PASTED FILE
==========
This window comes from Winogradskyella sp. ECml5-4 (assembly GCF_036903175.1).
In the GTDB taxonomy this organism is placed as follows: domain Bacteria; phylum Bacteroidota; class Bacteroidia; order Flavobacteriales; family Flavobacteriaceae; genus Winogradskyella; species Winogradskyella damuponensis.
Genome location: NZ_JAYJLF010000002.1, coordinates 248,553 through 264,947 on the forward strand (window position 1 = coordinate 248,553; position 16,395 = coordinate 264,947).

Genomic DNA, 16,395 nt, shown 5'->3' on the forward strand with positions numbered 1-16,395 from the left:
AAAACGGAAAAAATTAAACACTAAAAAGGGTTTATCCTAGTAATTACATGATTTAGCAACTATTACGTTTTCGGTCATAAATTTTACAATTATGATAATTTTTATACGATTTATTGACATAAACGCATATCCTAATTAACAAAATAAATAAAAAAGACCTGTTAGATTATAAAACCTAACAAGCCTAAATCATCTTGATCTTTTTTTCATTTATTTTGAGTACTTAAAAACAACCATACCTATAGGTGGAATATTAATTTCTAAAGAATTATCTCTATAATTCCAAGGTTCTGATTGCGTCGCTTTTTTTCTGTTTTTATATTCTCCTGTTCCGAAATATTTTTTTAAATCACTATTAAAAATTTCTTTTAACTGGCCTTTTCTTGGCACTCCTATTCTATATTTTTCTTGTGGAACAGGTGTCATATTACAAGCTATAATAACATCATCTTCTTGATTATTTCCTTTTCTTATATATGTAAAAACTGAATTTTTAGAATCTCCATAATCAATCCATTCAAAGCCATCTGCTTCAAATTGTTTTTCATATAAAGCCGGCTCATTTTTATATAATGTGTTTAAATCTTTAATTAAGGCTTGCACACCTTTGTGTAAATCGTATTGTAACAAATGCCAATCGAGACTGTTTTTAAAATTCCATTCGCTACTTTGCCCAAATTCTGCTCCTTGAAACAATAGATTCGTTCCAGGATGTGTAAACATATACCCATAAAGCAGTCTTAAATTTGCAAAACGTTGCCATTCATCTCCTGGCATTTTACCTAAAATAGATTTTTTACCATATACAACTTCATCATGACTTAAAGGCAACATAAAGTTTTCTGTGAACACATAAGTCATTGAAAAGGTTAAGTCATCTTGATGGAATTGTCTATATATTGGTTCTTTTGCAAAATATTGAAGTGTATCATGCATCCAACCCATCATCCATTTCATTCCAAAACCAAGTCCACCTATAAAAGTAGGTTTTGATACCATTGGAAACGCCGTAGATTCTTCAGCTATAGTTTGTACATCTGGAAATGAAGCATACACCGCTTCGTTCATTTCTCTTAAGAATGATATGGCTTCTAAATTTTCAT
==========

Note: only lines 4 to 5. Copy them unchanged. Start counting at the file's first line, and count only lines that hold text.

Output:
Genomic DNA, 16,395 nt, shown 5'->3' on the forward strand with positions numbered 1-16,395 from the left:
AAAACGGAAAAAATTAAACACTAAAAAGGGTTTATCCTAGTAATTACATGATTTAGCAACTATTACGTTTTCGGTCATAAATTTTACAATTATGATAATTTTTATACGATTTATTGACATAAACGCATATCCTAATTAACAAAATAAATAAAAAAGACCTGTTAGATTATAAAACCTAACAAGCCTAAATCATCTTGATCTTTTTTTCATTTATTTTGAGTACTTAAAAACAACCATACCTATAGGTGGAATATTAATTTCTAAAGAATTATCTCTATAATTCCAAGGTTCTGATTGCGTCGCTTTTTTTCTGTTTTTATATTCTCCTGTTCCGAAATATTTTTTTAAATCACTATTAAAAATTTCTTTTAACTGGCCTTTTCTTGGCACTCCTATTCTATATTTTTCTTGTGGAACAGGTGTCATATTACAAGCTATAATAACATCATCTTCTTGATTATTTCCTTTTCTTATATATGTAAAAACTGAATTTTTAGAATCTCCATAATCAATCCATTCAAAGCCATCTGCTTCAAATTGTTTTTCATATAAAGCCGGCTCATTTTTATATAATGTGTTTAAATCTTTAATTAAGGCTTGCACACCTTTGTGTAAATCGTATTGTAACAAATGCCAATCGAGACTGTTTTTAAAATTCCATTCGCTACTTTGCCCAAATTCTGCTCCTTGAAACAATAGATTCGTTCCAGGATGTGTAAACATATACCCATAAAGCAGTCTTAAATTTGCAAAACGTTGCCATTCATCTCCTGGCATTTTACCTAAAATAGATTTTTTACCATATACAACTTCATCATGACTTAAAGGCAACATAAAGTTTTCTGTGAACACATAAGTCATTGAAAAGGTTAAGTCATCTTGATGGAATTGTCTATATATTGGTTCTTTTGCAAAATATTGAAGTGTATCATGCATCCAACCCATCATCCATTTCATTCCAAAACCAAGTCCACCTATAAAAGTAGGTTTTGATACCATTGGAAACGCCGTAGATTCTTCAGCTATAGTTTGTACATCTGGAAATGAAGCATACACCGCTTCGTTCATTTCTCTTAAGAATGATATGGCTTCTAAATTTTCAT